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champion boxer was born on North Railroad Street in Ailey
World champion boxer was born on North Railroad Street in Ailey
BPC Director of Marketing
Feeling a bit overwhelmed, Gloria Cannida-Farmer
of Higgston never thought this day would come. After all, it’s not
every day that you have the opportunity to attend a ceremony unveiling a
commemorative stamp featuring
your first cousin.
A first cousin who just happens to be “The World’s
Marketing Manager for the USPS in Macon, and Marvin Palmer, Postmaster
for the Ailey Post Office, unveil the commemorative stamp featuring world-champion
boxer Sugar Ray Robinson.
Family members and supporters of famed boxing champion Sugar Ray Robinson,
along with local
officials from the United States Postal Service,
gathered this past Friday morning in the Snooks Student Activities Center on
of Brewton-Parker College to unveil only the second commemorative stamp honoring
a boxing legend in Postal Service history.
The commemorative stamp – which depicts Robinson in the peak years of
his fighting career and looks similar to what a fight poster would have looked
like back in the 1940s and ‘50s – was actually released on Friday,
April 7 in New York City, where Robinson was actually discovered in a local
gym. Also on that day, a “First Day Issue Ceremony” was held at
the Theater in Madison Square Garden, featuring remarks from Ray Robinson II,
Sugar Ray’s son, and included a who’s who of boxing greats – including
Joe Frazier and Jake “Raging Bull” Lamotta – as special guests.
In total, approximately one hundred million stamps were released, with the
stamp being available nationwide on Saturday, April 8.
At the local dedication ceremony at Brewton-Parker,
Ms. Sherry Scruggs, Marketing Manager for the USPS in Macon, gave the keynote
address in the absence of Ms.
Lizabeth J. Dobbins, USPS District Manager for the South Georgia District.
Ms. Scruggs gave a brief synopsis of Robinson’s life and career in the
boxing ring which ended with his retirement in 1965.
After Ms. Scruggs’ address to the
crowd, the stamp was officially unveiled. Those who took part in the official
unveiling were Mr. Marvin Palmer, Postmaster
of the Ailey Post Office, Mr. Scott Bower, Manager of Post Office Operations
for the USPS, and Ms. Scruggs.
A sheet of commemorative stamps and special cancellation were then given to
Brewton-Parker and to Gloria Cannida-Farmer, who represented the Robinson family.
During the ceremony, Ms. Cannida-Farmer was given an opportunity to reflect
and share some thoughts about her famous cousin and the story she told was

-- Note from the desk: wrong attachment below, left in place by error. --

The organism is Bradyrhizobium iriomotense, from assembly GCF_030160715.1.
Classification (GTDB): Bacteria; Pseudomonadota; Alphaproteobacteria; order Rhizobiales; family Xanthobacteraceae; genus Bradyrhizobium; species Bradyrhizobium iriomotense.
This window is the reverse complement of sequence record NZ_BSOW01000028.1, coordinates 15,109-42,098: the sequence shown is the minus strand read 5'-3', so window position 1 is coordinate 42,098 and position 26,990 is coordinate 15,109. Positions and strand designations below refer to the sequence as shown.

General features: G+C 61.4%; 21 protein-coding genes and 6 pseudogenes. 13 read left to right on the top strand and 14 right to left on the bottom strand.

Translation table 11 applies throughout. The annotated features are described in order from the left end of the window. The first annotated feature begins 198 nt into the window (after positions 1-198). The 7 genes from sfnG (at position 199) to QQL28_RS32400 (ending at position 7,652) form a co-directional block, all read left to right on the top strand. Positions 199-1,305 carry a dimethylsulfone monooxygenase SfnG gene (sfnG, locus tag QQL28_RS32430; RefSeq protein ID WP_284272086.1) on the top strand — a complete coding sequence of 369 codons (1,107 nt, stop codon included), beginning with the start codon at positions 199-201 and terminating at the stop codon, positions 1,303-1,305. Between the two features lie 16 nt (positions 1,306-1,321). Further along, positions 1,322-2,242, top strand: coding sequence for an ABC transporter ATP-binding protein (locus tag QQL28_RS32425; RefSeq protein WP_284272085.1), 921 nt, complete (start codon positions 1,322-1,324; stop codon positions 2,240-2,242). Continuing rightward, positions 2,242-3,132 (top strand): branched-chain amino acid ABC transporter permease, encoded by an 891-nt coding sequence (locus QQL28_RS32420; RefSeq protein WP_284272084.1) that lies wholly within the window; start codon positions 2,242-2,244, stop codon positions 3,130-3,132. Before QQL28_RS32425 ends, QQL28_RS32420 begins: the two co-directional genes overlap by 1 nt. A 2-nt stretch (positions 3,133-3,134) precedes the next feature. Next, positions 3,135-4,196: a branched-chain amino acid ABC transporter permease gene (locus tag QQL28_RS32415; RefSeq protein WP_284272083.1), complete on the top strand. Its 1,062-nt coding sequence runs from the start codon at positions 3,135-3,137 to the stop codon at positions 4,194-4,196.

Sugar Ray Robinson was born Walker Smith, Jr. on May 3, 1921. For most of
his life, Robinson, along with a majority of people across the country who
followed his boxing career, thought he was born in Detroit, Michigan. Robinson
penned Detroit as his birthplace in his autobiography. Detroit was even listed
in encyclopedias as the place of birth.
But it wasn’t until Sugar Ray sent
a letter requesting a certified copy of his birth certificate to the Montgomery
County Courthouse in Mount Vernon
dated September 9, 1987 that thoughts of where he was born began to change.
According to the birth certificate, Walker
Smith, Jr. was actually born in a home at 312 North Railroad Street – now Martin Luther King, Jr. Drive
East – in Ailey to Mr. and Mrs. Walter (Leila) Smith, Sr.
For a period of time, though, Robinson did live with his mother in Detroit
when he was young.
In 1932, Robinson’s family moved to
Harlem, New York where his boxing abilities were noticed in a local gym.
He was able to acquire an Amateur Athletic
Union card that was issued to a boy named Ray Robinson. Using his assumed name,
he built a reputation for himself by fighting 85 amateur bouts and going undefeated.
In 1940, Robinson became a professional boxer after winning the Golden Gloves
featherweight and lightweight titles.
Robinson toured the country’s military bases while in the United States
Army and entertained the troops by sparring with three other boxers – one
being heavyweight champion Joe Louis. He was honorably discharged in June 1944
and devoted his civilian life to a goal of becoming the world welterweight
champion. Robinson achieved his goal and was the undefeated world welterweight
champion from 1946 to 1951, when he won his first of five world middleweight
Upon Sugar Ray’s retirement from boxing on December 10, 1965, he was
presented with a trophy during a ceremony at Madison Square Garden which had
as its inscription, “The World’s Greatest Fighter.”
According to The Ring Record Book, Robinson’s overall record stood at
174 wins (109 KO’s), 19 losses, 6 draws, and 2 no contests.
In 1967, Robinson was elected to the Boxing
Hall of Fame. A former editor of The Ring magazine gave Robinson the number
one ranking in his 1984 book
The 100 Greatest Boxers of All Time. In 1990, Robinson became a member by induction
of the International Boxing Hall of Fame. Nine years later, the Associated
Press assembled a panel of boxing experts ultimately giving Robinson the title
of “the number one fighter of the century.”
Robinson died April 12, 1989 from complications
of Alzheimer’s disease
The large replica of the commemorative stamp
that was unveiled during the ceremony at Brewton-Parker on Friday will be
hung in the Ailey Post Office
so that the public will never forget “Ailey’s native son.”
(The United States Postal Service and the Atlanta Journal-Constitution contributed
to this story.)